Unit Titles – Voting When You Haven’t Paid Your Levies

April 9, 2021

in Unit Titles

We act for many Body Corporates and also owners of units in Unit Title developments.

We are frequently asked by both our Body Corporate and unit owner clients questions around eligibility for voting.

The Unit Titles legislation prescribes a number of criteria that must be satisfied for an owner to vote in relation to Body Corporate matters at meetings or by way of postal votes.

One criteria is that to be able to vote an owner must have paid all levies then due for payment.  If the owner has unpaid levies, the legislation is clear they may not vote on any Body Corporate resolution.

What has not been so clear is where an owner has a mortgage over their Unit and has unpaid levies can the bank (mortgagee) vote on a resolution in place of the owner.

Most bank mortgage documentation provides in the fine print that the bank has the power to vote on Body Corporate matters essentially as if it was the owner where it holds a mortgage over the Unit.

However, does the rule prohibiting voting where there is unpaid levies also apply to the bank?

The High Court has recently held that the prohibition on voting where there is unpaid levies applies not only to the owner of the Unit but also to a mortgagee of that Unit.  In the case in question an owner was unable to vote however the bank stepped in and voted in place of the owner however the High Court determined that those votes were invalid and could not be counted.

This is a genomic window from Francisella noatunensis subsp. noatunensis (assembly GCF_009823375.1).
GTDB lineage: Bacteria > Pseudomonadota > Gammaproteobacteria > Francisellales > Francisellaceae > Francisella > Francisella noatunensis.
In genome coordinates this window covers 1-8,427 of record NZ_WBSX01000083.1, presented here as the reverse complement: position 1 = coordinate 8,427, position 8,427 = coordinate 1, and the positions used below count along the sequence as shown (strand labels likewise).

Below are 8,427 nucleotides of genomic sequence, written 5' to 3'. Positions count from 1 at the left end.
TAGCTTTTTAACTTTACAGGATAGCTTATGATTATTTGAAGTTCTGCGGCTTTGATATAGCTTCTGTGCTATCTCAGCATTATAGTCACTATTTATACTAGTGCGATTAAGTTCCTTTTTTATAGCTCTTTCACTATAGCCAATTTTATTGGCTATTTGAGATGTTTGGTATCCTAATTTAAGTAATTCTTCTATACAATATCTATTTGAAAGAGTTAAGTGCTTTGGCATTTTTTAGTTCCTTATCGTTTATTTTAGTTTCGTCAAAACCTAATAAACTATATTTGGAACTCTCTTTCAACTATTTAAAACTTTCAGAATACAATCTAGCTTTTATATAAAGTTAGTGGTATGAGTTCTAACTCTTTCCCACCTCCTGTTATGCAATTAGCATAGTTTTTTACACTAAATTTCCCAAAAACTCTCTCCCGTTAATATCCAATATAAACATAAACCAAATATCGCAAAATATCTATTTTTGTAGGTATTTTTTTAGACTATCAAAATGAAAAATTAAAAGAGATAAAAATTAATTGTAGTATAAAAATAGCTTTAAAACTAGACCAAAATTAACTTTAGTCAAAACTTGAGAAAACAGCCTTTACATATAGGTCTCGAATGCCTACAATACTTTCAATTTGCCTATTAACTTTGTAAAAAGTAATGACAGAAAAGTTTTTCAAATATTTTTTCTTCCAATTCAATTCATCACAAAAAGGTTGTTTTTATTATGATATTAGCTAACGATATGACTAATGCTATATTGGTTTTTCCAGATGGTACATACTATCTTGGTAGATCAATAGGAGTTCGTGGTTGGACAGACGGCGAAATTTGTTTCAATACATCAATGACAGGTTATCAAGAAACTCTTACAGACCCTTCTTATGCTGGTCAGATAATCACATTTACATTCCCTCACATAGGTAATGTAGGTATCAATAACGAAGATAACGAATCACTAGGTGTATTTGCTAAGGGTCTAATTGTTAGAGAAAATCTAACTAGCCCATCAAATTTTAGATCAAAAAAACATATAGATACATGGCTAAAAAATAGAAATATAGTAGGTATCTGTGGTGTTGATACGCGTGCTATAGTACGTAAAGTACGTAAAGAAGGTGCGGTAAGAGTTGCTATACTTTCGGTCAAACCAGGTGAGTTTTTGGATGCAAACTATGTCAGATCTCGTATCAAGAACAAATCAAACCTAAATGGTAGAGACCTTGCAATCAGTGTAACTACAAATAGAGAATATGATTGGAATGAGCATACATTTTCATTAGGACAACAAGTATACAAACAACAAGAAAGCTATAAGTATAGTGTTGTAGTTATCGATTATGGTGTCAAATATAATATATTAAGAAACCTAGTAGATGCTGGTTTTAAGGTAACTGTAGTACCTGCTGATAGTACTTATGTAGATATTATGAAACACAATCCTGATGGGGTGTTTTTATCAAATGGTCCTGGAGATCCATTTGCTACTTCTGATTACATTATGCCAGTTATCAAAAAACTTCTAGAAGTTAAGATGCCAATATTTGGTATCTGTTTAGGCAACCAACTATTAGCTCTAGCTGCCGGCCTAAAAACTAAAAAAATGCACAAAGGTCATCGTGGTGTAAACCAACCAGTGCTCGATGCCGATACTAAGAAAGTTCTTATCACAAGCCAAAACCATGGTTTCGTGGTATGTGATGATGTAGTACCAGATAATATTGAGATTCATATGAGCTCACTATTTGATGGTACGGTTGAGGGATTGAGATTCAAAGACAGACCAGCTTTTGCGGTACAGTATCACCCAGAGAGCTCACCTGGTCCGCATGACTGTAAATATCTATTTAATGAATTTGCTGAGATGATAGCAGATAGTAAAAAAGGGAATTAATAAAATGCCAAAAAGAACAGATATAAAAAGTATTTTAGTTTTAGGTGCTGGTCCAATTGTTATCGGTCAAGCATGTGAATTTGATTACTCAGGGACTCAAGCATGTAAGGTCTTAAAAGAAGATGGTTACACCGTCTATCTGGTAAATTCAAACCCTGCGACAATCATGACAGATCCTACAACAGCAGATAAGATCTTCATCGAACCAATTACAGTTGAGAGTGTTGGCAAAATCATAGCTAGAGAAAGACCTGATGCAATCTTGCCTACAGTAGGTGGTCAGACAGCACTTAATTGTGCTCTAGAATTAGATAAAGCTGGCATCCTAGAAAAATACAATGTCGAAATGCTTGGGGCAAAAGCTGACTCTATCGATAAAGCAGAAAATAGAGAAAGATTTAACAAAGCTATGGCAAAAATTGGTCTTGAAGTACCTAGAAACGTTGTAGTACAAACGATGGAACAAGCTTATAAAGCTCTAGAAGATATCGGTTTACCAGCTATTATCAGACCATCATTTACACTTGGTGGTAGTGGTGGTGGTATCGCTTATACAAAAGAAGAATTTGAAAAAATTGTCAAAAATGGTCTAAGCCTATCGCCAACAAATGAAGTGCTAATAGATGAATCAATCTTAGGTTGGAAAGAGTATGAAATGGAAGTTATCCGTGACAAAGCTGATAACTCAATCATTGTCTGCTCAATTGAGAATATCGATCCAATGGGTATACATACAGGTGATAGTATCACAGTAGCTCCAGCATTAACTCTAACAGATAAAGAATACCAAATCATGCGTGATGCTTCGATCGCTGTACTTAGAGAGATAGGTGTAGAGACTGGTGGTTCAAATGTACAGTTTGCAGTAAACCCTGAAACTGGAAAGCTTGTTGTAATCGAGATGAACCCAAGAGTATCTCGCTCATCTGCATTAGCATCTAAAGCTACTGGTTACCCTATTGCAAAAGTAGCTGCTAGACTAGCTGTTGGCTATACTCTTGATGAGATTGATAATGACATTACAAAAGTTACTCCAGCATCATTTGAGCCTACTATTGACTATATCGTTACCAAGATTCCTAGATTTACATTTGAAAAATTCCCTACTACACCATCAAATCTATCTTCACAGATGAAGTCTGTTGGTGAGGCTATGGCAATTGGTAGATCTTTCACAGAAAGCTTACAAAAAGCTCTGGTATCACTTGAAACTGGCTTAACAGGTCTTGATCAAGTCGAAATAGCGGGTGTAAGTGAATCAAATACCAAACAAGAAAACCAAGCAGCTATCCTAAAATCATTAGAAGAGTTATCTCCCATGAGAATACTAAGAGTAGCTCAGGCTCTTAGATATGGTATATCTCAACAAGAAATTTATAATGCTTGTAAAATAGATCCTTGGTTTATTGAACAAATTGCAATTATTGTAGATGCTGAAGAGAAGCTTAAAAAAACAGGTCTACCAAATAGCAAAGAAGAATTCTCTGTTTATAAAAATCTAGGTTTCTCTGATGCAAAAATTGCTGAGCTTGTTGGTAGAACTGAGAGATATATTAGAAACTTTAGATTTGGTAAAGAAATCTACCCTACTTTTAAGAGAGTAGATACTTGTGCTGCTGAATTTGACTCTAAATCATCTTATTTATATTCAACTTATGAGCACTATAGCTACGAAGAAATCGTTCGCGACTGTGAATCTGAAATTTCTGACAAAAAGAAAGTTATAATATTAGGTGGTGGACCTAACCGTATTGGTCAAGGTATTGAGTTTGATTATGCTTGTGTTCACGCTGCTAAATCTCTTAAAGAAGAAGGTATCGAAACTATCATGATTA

The High Court’s position is that the rule against voting where there are unpaid levies is predominant and applied to the bank.

If you require any advice or further information on the matters dealt with in this publication please contact the lawyer at Farry Law who normally advises you, or alternatively contact:

Paul Farry
pfarry@farry.co.nz
09 353 6671

The information contained in this publication is intended as a guide only.  It does not constitute legal advice and should not be relied upon as such.  Professional advice should be sought before applying any of the information to particular circumstances.  While every reasonable care has been taken in the preparation of this publication, Farry Law Limited does not accept liability for any errors it may contain. 

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